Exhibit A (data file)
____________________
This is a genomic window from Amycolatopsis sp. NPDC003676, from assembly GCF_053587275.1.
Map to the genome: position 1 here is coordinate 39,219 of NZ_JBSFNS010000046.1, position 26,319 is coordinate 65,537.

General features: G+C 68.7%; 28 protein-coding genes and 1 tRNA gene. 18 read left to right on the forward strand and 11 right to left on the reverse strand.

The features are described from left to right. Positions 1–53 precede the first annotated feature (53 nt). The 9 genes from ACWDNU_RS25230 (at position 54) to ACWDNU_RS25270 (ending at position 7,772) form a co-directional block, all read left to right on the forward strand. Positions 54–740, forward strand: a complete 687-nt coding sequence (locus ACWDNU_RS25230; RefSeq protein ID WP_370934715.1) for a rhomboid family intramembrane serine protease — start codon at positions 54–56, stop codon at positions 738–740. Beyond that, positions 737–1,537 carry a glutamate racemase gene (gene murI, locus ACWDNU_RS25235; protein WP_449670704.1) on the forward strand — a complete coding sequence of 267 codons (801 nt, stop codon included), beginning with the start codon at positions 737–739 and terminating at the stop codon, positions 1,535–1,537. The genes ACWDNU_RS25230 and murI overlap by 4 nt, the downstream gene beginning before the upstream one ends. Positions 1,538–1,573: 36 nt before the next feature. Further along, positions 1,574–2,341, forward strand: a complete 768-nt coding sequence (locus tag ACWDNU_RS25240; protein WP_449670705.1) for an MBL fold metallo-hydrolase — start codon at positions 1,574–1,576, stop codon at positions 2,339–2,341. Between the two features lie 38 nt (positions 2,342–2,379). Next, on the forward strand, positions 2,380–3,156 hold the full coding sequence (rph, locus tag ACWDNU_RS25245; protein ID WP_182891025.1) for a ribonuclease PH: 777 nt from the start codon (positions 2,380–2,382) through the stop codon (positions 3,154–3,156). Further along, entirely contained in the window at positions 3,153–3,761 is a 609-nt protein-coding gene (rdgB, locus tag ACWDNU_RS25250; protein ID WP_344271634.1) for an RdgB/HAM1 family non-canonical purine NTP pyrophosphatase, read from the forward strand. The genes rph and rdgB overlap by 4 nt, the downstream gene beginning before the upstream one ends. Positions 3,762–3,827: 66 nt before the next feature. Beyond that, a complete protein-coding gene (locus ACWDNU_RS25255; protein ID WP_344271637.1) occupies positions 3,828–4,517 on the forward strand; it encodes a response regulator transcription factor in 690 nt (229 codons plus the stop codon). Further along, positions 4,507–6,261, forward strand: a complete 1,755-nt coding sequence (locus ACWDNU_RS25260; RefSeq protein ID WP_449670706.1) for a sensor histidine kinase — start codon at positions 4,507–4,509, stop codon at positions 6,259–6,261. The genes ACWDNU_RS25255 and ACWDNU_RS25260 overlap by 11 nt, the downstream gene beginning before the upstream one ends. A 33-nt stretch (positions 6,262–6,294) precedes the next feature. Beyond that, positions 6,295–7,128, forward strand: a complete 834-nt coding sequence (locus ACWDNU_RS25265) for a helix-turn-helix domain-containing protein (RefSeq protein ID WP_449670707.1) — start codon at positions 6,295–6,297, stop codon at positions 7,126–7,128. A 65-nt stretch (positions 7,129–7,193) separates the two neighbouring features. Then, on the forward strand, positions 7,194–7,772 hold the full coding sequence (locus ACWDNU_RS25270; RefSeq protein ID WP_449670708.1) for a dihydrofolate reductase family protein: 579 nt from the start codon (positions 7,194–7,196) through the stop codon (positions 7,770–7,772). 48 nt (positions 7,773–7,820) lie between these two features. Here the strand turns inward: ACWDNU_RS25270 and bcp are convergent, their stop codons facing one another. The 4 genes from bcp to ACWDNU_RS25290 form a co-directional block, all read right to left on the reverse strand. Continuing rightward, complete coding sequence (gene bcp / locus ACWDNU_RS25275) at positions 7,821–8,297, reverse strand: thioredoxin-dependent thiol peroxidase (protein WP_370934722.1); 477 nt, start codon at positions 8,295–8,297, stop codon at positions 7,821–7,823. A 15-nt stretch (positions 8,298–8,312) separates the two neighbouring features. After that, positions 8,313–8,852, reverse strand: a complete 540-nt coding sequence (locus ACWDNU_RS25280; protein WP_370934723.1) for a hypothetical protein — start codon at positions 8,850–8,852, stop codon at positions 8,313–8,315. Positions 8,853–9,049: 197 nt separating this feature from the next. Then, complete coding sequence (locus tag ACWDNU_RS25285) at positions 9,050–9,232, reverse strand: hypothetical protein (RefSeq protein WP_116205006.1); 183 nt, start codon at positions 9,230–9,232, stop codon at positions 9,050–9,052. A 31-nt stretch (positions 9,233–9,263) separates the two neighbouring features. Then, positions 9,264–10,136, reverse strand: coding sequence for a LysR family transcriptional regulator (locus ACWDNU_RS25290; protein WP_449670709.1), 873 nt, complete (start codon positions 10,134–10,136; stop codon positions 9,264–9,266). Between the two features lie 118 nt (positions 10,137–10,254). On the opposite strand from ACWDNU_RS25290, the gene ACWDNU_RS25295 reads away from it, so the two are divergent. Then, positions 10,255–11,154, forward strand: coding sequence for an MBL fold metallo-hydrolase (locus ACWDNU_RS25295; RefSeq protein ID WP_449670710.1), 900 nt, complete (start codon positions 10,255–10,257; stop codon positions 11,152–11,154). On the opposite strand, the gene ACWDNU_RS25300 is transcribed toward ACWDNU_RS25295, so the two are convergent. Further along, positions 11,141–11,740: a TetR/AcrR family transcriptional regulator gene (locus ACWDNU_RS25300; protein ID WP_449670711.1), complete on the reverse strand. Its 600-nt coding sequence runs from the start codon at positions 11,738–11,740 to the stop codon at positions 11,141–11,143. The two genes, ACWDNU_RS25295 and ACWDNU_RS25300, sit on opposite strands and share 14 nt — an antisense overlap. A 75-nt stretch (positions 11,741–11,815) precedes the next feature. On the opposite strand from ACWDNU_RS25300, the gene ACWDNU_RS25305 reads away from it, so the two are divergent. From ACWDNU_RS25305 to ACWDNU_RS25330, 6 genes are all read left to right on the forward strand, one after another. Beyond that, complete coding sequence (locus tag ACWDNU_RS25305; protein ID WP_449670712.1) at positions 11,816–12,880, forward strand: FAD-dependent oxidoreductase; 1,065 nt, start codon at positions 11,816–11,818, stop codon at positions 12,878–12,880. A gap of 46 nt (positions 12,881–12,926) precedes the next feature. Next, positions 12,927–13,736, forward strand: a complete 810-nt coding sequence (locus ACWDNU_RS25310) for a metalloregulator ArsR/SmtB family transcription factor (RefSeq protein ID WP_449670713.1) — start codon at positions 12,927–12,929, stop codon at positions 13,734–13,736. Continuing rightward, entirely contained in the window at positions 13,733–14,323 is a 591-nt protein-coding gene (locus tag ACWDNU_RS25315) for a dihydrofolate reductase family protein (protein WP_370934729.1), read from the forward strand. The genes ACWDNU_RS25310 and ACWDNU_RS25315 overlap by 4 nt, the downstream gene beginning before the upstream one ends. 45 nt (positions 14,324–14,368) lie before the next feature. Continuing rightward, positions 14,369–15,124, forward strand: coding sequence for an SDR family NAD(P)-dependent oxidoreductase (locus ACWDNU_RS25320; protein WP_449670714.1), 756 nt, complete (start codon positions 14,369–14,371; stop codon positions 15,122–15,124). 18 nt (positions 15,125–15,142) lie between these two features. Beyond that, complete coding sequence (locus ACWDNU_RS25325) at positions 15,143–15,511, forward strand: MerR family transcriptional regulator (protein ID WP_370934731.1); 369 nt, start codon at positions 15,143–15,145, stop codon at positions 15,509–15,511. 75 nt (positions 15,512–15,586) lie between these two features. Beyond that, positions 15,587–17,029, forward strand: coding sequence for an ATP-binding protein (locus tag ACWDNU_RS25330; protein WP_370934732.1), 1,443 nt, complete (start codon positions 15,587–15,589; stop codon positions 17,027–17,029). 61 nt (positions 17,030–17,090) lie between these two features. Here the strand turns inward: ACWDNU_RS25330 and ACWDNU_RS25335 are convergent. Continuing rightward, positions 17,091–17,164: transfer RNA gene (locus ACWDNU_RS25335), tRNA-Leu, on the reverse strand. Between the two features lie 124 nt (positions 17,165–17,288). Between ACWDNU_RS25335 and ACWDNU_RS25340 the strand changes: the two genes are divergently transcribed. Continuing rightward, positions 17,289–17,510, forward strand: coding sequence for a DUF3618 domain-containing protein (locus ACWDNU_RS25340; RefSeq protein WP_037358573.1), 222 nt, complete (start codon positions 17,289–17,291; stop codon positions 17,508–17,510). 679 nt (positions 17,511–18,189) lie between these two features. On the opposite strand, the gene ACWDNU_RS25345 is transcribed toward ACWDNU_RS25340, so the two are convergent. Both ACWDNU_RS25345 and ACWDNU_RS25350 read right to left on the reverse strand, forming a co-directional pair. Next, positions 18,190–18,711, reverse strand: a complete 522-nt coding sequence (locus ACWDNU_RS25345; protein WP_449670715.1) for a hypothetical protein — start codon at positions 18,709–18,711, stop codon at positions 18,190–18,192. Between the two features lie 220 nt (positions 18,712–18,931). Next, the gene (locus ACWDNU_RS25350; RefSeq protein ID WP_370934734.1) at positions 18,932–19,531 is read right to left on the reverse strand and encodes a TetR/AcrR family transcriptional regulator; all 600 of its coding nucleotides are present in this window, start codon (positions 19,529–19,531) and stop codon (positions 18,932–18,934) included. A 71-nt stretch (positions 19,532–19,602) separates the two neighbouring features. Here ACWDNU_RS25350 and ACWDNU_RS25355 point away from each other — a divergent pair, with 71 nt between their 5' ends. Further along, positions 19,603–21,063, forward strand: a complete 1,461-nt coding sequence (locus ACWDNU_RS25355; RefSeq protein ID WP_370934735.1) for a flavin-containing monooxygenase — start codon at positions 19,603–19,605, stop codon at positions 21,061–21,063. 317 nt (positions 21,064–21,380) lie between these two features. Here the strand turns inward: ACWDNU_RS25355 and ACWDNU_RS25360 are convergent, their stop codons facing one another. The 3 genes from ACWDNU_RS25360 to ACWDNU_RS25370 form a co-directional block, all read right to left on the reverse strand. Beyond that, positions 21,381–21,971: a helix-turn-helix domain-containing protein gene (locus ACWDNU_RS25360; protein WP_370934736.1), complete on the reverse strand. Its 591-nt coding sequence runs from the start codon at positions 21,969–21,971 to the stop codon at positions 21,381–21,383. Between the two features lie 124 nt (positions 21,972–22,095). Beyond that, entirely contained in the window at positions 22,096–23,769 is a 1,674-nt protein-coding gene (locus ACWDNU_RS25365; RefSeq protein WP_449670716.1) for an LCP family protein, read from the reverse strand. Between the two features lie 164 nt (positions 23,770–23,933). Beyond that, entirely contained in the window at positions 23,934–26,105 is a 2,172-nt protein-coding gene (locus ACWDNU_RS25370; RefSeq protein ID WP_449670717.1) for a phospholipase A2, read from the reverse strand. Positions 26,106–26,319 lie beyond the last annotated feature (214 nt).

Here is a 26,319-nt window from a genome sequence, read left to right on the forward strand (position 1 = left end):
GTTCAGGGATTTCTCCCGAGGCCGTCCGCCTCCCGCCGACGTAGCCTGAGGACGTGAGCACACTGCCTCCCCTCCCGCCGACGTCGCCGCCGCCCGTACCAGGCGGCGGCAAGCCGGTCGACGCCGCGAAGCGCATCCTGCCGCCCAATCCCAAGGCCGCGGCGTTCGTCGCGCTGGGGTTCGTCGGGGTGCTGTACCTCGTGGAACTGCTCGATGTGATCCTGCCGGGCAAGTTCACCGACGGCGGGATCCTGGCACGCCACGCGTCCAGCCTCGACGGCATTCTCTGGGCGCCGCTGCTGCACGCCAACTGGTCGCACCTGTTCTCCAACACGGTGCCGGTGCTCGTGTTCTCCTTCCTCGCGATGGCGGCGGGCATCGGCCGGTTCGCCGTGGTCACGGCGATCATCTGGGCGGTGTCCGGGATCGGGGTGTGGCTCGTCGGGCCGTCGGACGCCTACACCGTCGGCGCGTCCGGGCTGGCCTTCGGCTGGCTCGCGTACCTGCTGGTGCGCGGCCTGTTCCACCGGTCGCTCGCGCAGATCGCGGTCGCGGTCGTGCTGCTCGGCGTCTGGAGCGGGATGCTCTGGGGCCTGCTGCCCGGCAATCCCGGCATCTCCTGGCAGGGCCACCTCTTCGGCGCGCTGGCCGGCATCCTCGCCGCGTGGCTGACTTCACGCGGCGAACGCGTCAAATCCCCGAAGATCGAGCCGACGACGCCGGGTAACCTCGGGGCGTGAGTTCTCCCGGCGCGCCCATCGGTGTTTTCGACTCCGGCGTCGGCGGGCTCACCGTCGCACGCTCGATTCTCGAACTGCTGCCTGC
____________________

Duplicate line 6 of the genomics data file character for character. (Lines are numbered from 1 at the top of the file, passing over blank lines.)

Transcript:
GTTCAGGGATTTCTCCCGAGGCCGTCCGCCTCCCGCCGACGTAGCCTGAGGACGTGAGCACACTGCCTCCCCTCCCGCCGACGTCGCCGCCGCCCGTACCAGGCGGCGGCAAGCCGGTCGACGCCGCGAAGCGCATCCTGCCGCCCAATCCCAAGGCCGCGGCGTTCGTCGCGCTGGGGTTCGTCGGGGTGCTGTACCTCGTGGAACTGCTCGATGTGATCCTGCCGGGCAAGTTCACCGACGGCGGGATCCTGGCACGCCACGCGTCCAGCCTCGACGGCATTCTCTGGGCGCCGCTGCTGCACGCCAACTGGTCGCACCTGTTCTCCAACACGGTGCCGGTGCTCGTGTTCTCCTTCCTCGCGATGGCGGCGGGCATCGGCCGGTTCGCCGTGGTCACGGCGATCATCTGGGCGGTGTCCGGGATCGGGGTGTGGCTCGTCGGGCCGTCGGACGCCTACACCGTCGGCGCGTCCGGGCTGGCCTTCGGCTGGCTCGCGTACCTGCTGGTGCGCGGCCTGTTCCACCGGTCGCTCGCGCAGATCGCGGTCGCGGTCGTGCTGCTCGGCGTCTGGAGCGGGATGCTCTGGGGCCTGCTGCCCGGCAATCCCGGCATCTCCTGGCAGGGCCACCTCTTCGGCGCGCTGGCCGGCATCCTCGCCGCGTGGCTGACTTCACGCGGCGAACGCGTCAAATCCCCGAAGATCGAGCCGACGACGCCGGGTAACCTCGGGGCGTGAGTTCTCCCGGCGCGCCCATCGGTGTTTTCGACTCCGGCGTCGGCGGGCTCACCGTCGCACGCTCGATTCTCGAACTGCTGCCTGC